For my money, the Western is one of those genres that will never truly die. We’ve been spoiled by a series of terrific entries in recent years, as it usually has to be a fantastic script to find financing for a Cowboys and Indians flick in an age of superheroes. With someone like Quentin Tarantino at the helm, no genre is safe, and as he goes to put his stamp on the scenic vistas of the Wild West, should we join him on the ride?
Welcome back Mr. Tarantino, welcome back. It’s been 3 years since Inglourious Basterds put a new spin on the WWII movie (if killing Hitler is what you consider a “spin”) and he’s returned with his take on another genre, the western. Make no mistake, this isn’t like any western you’ve ever seen. That being said, this is a Tarantino movie, so prepare yourself for a barrage of winks, nudges, and homages that will delight the discerning few and simply entertain the rest. Django Unchained is the kind of big screen experience that really works with an audience, delivering on its premise in every way you’d expect, and several which you wouldn’t. The only question remains, is this a movie you’d enjoy? I’ll try to answer that below.
In a great marketing move, most of what we’ve seen from Django thus far occurs in the first hour of the movie. The viewer won’t be privy too significant chunk of this hero’s journey until the film is running on all cylinders, keeping the whole experience fresh and lively. With rarely a slow moment, there’s a sense of play and energy here that is sorely lacking in much of the recent studio fare. Christoph Waltz alone could carry the movie, as his German dentist/bounty hunter is instantly iconic and endlessly hilarious. Everything from his grey suit to the giant tooth that wiggles on a spring atop his wagon serve to paint the picture of this odd little man, a man who would free a slave and make him his partner at a time when seeing a black man riding a horse is enough to stop townsfolk dead in their tracks. The film uses racism as a way of exposing the stupidity of racial prejudice, and though the language is often harsh, it fits the time period and reminds us how far we’ve come. Tarantino gets away with the slurs because of the grounded setting and the art direction’s painstaking attention to detail. We don’t question what the characters say because everything feels so genuine, and I think Sergio Lione would be proud of the way in which his blueprint has been interpreted for a modern audience.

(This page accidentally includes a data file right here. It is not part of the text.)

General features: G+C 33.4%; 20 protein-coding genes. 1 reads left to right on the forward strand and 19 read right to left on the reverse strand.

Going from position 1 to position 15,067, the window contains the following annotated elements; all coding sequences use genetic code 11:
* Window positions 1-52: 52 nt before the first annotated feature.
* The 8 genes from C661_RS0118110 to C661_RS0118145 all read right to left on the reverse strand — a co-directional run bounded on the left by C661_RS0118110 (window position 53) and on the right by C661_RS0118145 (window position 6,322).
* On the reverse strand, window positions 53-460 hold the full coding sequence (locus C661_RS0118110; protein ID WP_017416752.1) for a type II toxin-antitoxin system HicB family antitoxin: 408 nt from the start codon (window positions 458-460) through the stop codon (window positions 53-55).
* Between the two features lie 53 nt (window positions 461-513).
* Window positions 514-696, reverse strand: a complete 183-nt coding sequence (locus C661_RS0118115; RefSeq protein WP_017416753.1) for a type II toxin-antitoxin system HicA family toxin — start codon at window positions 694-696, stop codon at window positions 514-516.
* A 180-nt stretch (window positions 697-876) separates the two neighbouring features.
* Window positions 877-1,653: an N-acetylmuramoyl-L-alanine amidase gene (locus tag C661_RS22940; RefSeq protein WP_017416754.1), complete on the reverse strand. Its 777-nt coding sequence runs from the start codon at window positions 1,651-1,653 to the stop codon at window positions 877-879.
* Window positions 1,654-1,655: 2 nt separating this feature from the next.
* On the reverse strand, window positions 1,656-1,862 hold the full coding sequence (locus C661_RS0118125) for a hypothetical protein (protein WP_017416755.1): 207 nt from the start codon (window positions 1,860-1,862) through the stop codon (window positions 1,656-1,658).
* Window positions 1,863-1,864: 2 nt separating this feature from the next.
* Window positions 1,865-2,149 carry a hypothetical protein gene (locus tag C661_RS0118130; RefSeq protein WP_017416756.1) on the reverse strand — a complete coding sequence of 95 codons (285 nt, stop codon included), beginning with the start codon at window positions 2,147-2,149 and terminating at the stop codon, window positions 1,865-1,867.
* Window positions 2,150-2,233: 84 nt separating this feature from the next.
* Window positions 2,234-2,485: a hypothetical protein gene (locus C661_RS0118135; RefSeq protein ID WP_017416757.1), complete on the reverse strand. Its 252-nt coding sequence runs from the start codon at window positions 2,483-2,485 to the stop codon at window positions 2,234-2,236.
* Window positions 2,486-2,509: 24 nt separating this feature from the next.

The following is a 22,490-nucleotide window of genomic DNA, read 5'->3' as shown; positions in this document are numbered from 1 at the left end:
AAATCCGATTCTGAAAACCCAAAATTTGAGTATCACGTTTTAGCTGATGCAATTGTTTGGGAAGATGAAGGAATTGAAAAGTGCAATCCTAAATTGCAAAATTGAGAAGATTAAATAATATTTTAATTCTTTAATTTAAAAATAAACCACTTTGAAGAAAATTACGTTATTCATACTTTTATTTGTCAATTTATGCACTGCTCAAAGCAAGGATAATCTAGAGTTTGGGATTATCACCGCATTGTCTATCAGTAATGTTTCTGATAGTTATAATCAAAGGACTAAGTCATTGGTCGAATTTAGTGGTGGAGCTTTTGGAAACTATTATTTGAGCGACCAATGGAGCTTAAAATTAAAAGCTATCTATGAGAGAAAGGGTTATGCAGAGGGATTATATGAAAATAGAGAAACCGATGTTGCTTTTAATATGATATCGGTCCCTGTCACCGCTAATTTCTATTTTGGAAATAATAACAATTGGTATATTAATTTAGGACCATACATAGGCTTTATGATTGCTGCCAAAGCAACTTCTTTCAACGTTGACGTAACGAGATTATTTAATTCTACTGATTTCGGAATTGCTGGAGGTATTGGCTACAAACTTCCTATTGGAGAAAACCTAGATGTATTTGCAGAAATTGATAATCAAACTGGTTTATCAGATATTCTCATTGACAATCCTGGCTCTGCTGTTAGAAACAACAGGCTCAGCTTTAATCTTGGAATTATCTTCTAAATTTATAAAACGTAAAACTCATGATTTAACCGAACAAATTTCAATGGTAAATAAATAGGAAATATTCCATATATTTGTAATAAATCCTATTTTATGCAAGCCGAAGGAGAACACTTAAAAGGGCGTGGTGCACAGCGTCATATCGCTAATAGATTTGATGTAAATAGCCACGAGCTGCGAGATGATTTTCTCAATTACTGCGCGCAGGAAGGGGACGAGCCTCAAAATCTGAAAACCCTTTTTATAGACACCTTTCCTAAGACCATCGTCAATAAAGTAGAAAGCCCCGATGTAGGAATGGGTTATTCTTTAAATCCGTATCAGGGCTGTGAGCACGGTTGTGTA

Jamie Foxx, meanwhile, is a force to be reckoned with. I don’t know if Will Smith, long rumored to play the part of Django, would have been able to get to the gritty, dirty level that Foxx does here. There’s a weariness and a strength in his performance that implies the years of hardship, while giving his character a chance to grow and stretch the way any great performer relishes. The evolution of Django is an impressive marriage of direction and acting, bringing him from a shell of a man to a powerhouse hammer of vengeance over the course of a single film. The other highlights are the antagonists, a two-headed serpent in the form of a devious and dangerous Leonardo DiCaprio as Calvin Candie, and the head of his house staff, a surprisingly nuanced Samuel L. Jackson. Both look to be having the time of their lives here, and DiCaprio feels particularly joyous, not having to carry the burden of the leading role and allowed to tap into a much darker streak. I wouldn’t be surprised if we see more villainous turns from him in the not too distant future. Sam Jackson’s Steven allows for a much deeper part than he’s had a chance to play in the past, and without giving anything away, you’ll be surprised at the levels at work under the surface and how smoothly and swiftly he transitions between them.
This film is a hard R, just the way you’d expect from this director. Geysers of blood greet every brutal gunshot, and the red stuff coats the walls and ceilings in his hyper-stylized fashion. It’s a western by way of Tarantino after all, and there are very few things left to the imagination. Do not bring your children to see this movie… unless you’re interested in scarring them for life. The over-the-top violence makes the action feel more like a theater piece than grim reality, and you’ll find yourself laughing out loud at many of the more impactful kills, sometimes in spite of personal reservations to the contrary. It’s a spectator sport, and much like The Avengers this summer, this is a crowd-pleasing theater going experience in the truest sense. I’m sure you’ll get enjoyment out of checking this one out at home, but there’s something about the energy of the room, particularly with people who are seeing the film for the first time, that’s hard to replicate. Unlike some of his recent movies, I have a feeling this one will hold up under multiple viewings as it doesn’t place all the tension in the unknown that’s about to occur, so where the wind goes out of Inglourious Basterds’s sails in the basement sequence, Django Unchained will likely continue to soar. Easily holding a spot in my Top 10 of the year, you’d be crazy not to check this one out.
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